• I’m guessing you’re concluding that these shots are from Ontario by the speed limit sign. I’m not wise to the ways of Canadian signage, and in the US things were a lot less standard then, so I wasn’t ready to make that leap. So your perspective is very helpful here.


      • Lone Primate says:

        No, it’s the angles. For on thing, you can’t really see American Falls from the United States; they face Ontario. :) Facing the Falls, the view of Horseshoe Falls is on the left in Ontario, on the right in New York. I’ve been to the Falls over half a dozen times since the 80s and I know the views reasonably well… that’s why that golden shot of the Falls with just grass and trees and nothing else is just so jaw-dropping… it really looks like a shot from the 19th Century.


        • Ah, clearly you are wise in the ways of the Falls. I only drove through the once, 20 years ago, and didn’t spend very much time.


  5. I know very little about photography, but I had a Brownie and a couple other cameras of that type.

    For me, it’s less about the mechanics of the cameras than about a smaller, friendlier, more intimate America that seems to have disappeared. I miss it sometimes. Your blog brought back fond memories.


  6. ryoko861 says:

    Oh oh, I have one of those!!! It was my father in laws. It sits in our curio cabinet. I took it out and snapped a picture of it for you. You can check it out here:

    Glad you shared this. I’ve learned something about this little camera! Thank you!


    • Sweet! If you take off the back, look for a four-letter code printed on the inner works somewhere. (Mine is on the bottom where the film stretches past on its way to the takeup spool.) Then click the CAMEROSITY link in my post above and use it to decode when your Brownie Hawkeye was made!


    • Yup, YARM is Feb. ’53! Yours is the slightly older brother of mine. Whenever you come across an old Kodak, if it has a four-letter code hidden within (many didn’t), you can know when it was made.


  7. Logan says:

    I ended up buying one of these at a thrift store a month or so back, it seems to be the same model as yours (plastic winding knob.) Is it supposed to have only one spool inside? or two?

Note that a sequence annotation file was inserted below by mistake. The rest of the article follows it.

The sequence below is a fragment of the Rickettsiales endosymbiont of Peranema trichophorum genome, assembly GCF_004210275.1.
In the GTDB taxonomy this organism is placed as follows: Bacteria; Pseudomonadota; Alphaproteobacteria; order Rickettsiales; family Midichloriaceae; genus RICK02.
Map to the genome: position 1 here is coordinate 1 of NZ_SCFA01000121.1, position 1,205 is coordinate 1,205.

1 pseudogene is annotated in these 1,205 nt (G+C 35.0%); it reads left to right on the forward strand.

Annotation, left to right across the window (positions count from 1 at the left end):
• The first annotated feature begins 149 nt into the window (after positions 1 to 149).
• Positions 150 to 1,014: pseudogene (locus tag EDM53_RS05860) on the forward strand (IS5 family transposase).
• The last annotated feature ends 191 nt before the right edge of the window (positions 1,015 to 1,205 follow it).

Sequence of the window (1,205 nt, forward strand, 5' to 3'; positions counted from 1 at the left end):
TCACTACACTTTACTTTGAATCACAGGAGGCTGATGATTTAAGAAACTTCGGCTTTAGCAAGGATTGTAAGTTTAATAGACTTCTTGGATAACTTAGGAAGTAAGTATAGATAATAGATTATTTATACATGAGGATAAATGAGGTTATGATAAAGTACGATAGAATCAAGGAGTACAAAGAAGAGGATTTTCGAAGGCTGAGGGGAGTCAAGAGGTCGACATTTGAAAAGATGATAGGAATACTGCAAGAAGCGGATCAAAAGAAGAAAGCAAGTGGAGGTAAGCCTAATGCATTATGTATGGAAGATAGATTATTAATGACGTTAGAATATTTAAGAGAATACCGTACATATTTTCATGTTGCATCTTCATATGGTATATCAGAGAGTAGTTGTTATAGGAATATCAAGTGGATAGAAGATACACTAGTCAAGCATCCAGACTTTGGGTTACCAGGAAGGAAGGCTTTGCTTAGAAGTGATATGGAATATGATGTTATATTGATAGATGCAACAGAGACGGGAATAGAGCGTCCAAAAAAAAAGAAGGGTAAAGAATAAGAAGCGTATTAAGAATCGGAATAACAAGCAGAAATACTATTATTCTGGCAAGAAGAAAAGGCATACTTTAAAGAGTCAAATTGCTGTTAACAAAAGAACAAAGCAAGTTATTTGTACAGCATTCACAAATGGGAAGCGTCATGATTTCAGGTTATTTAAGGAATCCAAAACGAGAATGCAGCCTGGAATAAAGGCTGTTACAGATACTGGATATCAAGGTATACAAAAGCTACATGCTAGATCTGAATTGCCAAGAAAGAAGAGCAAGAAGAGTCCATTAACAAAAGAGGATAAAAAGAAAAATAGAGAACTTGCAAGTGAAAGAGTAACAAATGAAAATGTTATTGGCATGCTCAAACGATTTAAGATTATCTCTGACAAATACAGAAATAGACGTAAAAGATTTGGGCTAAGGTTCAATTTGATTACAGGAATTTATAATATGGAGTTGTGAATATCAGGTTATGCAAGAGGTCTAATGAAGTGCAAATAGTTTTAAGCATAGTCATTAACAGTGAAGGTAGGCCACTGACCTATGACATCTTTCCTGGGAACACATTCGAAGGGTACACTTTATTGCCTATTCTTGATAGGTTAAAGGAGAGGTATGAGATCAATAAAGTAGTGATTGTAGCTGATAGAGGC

8. M Styborski says:

    You can probably use 120 film in this camera straight out of the box. I just picked one up at a thrift store and it looks as if the clearance is good for the wider spool ends. I can’t wait to try it!

    However, you’ll notice two bent tabs on the metal “spring” arms which hold the film in place. Kodak added these because back in the Fifties people were still buying and using the cheaper 120 film in this camera instead of the newer 620. The tabs prevent the camera from properly closing with 120 loaded but clipping or bending the tabs out of the way will allow the slightly longer spool to fit in the camera! It really depends on the brand of film.


    • Kodak tweaked the insides of this camera a couple times during its manufacturing run, I gather, and it is easier to use 120 in the earlier cameras than the later. That said, I have an Agfa Clack, a similar camera, that natively takes 120 — I’m inclined to just use it!


      • Ric says:

        I just recovered the one that my parents used starting at least from the mid- fifties. It’s the first caméra that I ever used as a boy . First generation, with the metal knob. However, no inscription inside to date it ! Thank you for the infos. I will try to use it, probably with 120 film. I also found two of these that expired in 1973. Might join the ” expired gang ” !!